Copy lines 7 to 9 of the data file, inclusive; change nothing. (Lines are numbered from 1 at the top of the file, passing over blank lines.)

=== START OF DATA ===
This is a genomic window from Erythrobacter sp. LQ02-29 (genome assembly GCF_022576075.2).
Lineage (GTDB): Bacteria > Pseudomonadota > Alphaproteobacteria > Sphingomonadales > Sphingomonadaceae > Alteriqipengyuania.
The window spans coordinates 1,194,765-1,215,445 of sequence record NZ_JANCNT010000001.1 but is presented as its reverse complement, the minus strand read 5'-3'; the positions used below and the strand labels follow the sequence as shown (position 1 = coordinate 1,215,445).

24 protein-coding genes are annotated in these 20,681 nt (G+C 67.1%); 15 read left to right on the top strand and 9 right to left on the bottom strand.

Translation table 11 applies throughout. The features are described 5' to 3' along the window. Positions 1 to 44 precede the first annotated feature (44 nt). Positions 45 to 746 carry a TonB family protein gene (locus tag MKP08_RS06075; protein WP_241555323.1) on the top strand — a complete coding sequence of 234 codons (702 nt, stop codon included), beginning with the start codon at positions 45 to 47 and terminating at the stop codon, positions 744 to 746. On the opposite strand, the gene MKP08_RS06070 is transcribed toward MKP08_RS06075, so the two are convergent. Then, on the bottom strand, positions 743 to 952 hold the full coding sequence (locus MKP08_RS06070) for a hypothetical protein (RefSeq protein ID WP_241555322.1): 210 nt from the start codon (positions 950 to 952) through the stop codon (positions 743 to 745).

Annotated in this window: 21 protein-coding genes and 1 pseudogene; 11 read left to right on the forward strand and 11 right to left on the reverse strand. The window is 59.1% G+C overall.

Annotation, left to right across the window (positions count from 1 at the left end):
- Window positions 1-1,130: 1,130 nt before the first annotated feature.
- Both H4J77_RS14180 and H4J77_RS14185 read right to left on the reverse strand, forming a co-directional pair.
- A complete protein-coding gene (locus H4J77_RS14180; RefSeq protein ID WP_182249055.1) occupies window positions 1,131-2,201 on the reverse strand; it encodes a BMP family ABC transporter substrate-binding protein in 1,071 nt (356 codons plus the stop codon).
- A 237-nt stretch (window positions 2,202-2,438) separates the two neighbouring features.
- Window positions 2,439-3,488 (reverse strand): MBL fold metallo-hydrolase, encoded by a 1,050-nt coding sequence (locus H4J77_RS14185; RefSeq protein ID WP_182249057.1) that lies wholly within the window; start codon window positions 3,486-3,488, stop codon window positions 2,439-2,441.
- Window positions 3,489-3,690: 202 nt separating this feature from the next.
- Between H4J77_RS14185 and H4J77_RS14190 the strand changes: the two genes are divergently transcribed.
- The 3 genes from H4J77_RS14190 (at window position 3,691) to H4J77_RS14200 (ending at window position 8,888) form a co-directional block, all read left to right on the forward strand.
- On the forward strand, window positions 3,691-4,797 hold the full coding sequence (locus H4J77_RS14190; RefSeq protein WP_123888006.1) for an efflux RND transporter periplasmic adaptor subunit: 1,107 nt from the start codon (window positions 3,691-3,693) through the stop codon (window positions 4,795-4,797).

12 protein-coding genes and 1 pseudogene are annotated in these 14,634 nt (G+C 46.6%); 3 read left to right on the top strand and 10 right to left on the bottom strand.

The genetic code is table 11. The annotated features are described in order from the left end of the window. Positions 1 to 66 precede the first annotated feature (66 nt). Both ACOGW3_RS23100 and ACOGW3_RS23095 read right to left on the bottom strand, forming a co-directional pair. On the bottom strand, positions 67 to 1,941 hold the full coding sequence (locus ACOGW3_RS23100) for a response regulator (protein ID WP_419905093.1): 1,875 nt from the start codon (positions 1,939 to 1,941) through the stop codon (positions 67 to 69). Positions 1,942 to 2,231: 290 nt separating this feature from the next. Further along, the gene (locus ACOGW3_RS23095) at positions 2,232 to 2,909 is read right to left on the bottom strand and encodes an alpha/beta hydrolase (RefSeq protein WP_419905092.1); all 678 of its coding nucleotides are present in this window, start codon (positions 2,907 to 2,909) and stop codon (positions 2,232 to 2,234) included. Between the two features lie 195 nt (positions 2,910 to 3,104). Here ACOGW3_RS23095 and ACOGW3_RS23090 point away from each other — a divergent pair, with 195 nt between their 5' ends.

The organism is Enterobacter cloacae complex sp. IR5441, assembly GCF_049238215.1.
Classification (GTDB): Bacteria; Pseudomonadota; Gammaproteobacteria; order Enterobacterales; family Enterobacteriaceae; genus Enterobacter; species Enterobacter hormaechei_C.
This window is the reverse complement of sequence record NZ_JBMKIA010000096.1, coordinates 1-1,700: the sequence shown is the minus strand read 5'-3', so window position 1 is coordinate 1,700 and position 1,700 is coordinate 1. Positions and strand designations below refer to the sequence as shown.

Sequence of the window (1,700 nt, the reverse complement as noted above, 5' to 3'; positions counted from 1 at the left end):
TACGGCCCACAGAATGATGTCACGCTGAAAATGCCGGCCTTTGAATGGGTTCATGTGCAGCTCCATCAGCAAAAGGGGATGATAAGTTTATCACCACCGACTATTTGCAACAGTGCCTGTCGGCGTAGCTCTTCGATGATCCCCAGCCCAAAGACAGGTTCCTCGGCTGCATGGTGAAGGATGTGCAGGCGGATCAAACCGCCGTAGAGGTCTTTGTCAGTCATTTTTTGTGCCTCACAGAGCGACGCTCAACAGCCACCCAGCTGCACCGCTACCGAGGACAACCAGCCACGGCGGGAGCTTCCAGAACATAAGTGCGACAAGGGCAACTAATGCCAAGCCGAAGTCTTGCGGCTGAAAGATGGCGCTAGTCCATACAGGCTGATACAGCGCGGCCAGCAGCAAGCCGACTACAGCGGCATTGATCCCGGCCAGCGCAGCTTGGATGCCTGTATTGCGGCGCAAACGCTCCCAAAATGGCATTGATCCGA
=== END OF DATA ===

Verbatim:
Annotation, left to right across the window (positions count from 1 at the left end):
- Window positions 1-1,130: 1,130 nt before the first annotated feature.
- Both H4J77_RS14180 and H4J77_RS14185 read right to left on the reverse strand, forming a co-directional pair.